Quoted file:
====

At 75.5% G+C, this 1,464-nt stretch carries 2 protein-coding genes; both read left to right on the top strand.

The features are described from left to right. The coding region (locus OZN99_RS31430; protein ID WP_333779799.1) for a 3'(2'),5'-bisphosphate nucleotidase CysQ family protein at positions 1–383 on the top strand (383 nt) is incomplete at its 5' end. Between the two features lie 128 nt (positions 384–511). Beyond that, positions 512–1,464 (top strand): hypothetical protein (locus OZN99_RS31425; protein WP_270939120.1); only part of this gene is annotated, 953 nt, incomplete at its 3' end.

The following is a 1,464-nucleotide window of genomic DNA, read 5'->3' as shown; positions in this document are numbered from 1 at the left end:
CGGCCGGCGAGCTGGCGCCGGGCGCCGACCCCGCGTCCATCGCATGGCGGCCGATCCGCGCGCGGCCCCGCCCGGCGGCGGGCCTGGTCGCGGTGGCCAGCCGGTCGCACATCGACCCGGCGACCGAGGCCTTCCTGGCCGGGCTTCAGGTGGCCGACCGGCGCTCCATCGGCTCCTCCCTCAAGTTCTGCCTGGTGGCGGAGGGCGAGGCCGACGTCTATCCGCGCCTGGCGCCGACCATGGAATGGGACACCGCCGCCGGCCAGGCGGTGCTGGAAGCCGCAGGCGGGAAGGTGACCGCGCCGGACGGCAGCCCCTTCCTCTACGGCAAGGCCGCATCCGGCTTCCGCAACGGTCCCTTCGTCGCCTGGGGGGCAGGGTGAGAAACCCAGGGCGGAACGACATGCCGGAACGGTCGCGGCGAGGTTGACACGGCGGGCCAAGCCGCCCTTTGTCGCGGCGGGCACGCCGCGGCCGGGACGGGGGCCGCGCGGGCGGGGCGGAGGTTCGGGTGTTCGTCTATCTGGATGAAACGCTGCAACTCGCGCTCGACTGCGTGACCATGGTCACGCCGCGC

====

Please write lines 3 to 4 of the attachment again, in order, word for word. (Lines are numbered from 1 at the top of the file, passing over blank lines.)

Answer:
The following is a 1,464-nucleotide window of genomic DNA, read 5'->3' as shown; positions in this document are numbered from 1 at the left end:
CGGCCGGCGAGCTGGCGCCGGGCGCCGACCCCGCGTCCATCGCATGGCGGCCGATCCGCGCGCGGCCCCGCCCGGCGGCGGGCCTGGTCGCGGTGGCCAGCCGGTCGCACATCGACCCGGCGACCGAGGCCTTCCTGGCCGGGCTTCAGGTGGCCGACCGGCGCTCCATCGGCTCCTCCCTCAAGTTCTGCCTGGTGGCGGAGGGCGAGGCCGACGTCTATCCGCGCCTGGCGCCGACCATGGAATGGGACACCGCCGCCGGCCAGGCGGTGCTGGAAGCCGCAGGCGGGAAGGTGACCGCGCCGGACGGCAGCCCCTTCCTCTACGGCAAGGCCGCATCCGGCTTCCGCAACGGTCCCTTCGTCGCCTGGGGGGCAGGGTGAGAAACCCAGGGCGGAACGACATGCCGGAACGGTCGCGGCGAGGTTGACACGGCGGGCCAAGCCGCCCTTTGTCGCGGCGGGCACGCCGCGGCCGGGACGGGGGCCGCGCGGGCGGGGCGGAGGTTCGGGTGTTCGTCTATCTGGATGAAACGCTGCAACTCGCGCTCGACTGCGTGACCATGGTCACGCCGCGC